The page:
IBM's Watson Internet of Things (IoT) unit and Harman Professional Solutions group are working together on an artificial intelligence-based tool that responds to voice commands and questions based on the "context of the room its sensor is located in," Ars Technica reports.
Called Voice-Enabled Cognitive Rooms, the technology combines IBM interfaces and cognitive computing with Harman’s audio tools.
The technology is already being demonstrated as a cognitive conference room assistant and in some hospital rooms. Other potential uses could include hotel rooms, cruise ship cabins or corporate spaces, according to the report.
While the technology is impressive, corporate demand for cognitive rooms is not certain. If the technology proves to effectively save businesses time and money and make time-consuming tasks easier to accomplish, many companies could look to invest.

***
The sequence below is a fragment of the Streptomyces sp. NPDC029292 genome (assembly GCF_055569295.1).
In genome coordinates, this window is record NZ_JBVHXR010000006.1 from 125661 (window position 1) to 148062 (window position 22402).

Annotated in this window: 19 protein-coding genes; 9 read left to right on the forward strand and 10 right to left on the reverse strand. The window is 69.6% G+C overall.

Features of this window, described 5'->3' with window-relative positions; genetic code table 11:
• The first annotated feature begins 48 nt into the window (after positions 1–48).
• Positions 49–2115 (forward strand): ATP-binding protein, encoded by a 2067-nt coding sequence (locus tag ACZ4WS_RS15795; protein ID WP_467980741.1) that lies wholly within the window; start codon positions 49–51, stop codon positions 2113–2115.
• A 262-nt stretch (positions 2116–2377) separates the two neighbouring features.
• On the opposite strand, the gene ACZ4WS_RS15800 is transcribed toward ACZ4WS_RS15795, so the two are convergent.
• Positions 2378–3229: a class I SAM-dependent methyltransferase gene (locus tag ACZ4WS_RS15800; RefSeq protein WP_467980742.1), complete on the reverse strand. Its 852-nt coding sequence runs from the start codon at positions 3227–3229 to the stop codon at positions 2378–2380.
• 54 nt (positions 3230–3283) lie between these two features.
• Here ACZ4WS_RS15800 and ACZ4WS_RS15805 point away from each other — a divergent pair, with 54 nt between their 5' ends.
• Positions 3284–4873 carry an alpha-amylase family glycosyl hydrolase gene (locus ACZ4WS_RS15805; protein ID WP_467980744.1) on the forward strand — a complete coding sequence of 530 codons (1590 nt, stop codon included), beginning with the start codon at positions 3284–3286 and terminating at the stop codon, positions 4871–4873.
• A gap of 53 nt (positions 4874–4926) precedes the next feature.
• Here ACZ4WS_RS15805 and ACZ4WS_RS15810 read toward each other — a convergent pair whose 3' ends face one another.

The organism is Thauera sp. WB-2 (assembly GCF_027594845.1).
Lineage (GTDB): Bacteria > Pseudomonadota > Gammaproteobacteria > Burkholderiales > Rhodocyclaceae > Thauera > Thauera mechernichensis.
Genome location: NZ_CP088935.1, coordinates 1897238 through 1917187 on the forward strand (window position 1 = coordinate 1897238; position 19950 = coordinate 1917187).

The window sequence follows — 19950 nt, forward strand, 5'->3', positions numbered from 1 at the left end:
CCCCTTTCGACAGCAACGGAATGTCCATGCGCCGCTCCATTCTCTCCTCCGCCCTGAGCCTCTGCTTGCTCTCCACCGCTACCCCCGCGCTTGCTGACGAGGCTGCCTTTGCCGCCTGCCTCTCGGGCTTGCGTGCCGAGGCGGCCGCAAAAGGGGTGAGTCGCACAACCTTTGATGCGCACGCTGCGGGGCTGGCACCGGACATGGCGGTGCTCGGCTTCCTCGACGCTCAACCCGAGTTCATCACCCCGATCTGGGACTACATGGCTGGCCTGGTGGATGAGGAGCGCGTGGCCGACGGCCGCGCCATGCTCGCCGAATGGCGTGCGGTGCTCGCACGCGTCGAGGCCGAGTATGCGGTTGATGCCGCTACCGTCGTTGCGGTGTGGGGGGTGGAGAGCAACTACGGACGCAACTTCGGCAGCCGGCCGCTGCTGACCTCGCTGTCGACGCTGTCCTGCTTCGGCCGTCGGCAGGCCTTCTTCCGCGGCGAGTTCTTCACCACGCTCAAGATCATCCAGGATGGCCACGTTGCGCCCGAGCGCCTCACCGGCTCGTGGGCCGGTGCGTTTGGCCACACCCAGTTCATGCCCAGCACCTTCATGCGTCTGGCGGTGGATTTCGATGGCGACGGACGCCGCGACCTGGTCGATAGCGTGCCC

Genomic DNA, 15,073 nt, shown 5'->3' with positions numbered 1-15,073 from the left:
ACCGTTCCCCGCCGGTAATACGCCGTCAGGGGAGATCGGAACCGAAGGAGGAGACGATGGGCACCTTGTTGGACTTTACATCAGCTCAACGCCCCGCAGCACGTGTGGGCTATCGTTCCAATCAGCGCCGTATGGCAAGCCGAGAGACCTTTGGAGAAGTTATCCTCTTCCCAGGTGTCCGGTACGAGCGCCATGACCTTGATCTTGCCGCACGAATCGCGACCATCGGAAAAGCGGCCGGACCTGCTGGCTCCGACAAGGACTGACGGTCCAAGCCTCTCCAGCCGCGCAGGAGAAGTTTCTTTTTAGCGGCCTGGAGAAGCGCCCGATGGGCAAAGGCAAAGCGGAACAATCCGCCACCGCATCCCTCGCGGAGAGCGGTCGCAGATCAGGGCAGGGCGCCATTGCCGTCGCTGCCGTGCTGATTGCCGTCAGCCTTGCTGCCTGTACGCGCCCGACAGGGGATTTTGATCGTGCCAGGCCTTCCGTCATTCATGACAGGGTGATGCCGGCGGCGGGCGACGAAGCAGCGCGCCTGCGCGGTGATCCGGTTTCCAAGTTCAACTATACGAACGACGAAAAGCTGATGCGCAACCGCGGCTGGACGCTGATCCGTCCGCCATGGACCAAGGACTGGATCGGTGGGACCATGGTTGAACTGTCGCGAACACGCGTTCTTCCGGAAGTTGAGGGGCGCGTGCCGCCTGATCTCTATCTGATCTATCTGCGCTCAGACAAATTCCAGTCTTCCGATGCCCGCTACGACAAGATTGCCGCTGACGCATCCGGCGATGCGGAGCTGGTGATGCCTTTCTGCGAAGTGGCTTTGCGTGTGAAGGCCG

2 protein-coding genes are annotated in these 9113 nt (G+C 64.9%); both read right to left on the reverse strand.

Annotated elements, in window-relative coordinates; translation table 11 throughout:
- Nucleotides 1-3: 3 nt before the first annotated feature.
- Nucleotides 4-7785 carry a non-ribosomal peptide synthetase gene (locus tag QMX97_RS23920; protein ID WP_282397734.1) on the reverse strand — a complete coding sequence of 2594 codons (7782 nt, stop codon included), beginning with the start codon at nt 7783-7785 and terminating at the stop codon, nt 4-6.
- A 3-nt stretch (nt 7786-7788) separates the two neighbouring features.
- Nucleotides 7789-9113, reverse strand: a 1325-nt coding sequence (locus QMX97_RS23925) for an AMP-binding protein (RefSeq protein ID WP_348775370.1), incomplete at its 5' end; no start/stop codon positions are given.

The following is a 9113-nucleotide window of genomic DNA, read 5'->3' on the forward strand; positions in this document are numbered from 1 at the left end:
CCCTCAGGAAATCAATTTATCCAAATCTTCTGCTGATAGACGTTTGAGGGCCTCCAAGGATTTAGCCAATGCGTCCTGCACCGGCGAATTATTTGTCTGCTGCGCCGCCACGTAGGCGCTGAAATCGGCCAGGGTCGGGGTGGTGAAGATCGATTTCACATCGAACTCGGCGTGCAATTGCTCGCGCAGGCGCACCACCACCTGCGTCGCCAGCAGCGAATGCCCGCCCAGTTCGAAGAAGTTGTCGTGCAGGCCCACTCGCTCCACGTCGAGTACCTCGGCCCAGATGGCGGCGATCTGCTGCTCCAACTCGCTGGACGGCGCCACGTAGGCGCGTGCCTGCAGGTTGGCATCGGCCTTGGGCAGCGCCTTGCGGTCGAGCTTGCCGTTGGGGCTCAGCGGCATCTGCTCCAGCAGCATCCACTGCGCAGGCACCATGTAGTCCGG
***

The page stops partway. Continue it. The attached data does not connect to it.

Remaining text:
It also depends on what underlying infrastructure is already in place. Some advanced technology capabilities require a strong network backbone, as well as changes to a company's building.
But some organizations are already working to build advanced technology into the physical workplace. For example, Box has enabled employees to use Amazon's Alexa to find, book and interact with conference room facilities using a voice-activated personal assistant.
For some companies, adopting digital technology can be a challenge. While a company like Box can integrate conference room technology across its organization, a larger enterprise may have a harder time with implementation and scale.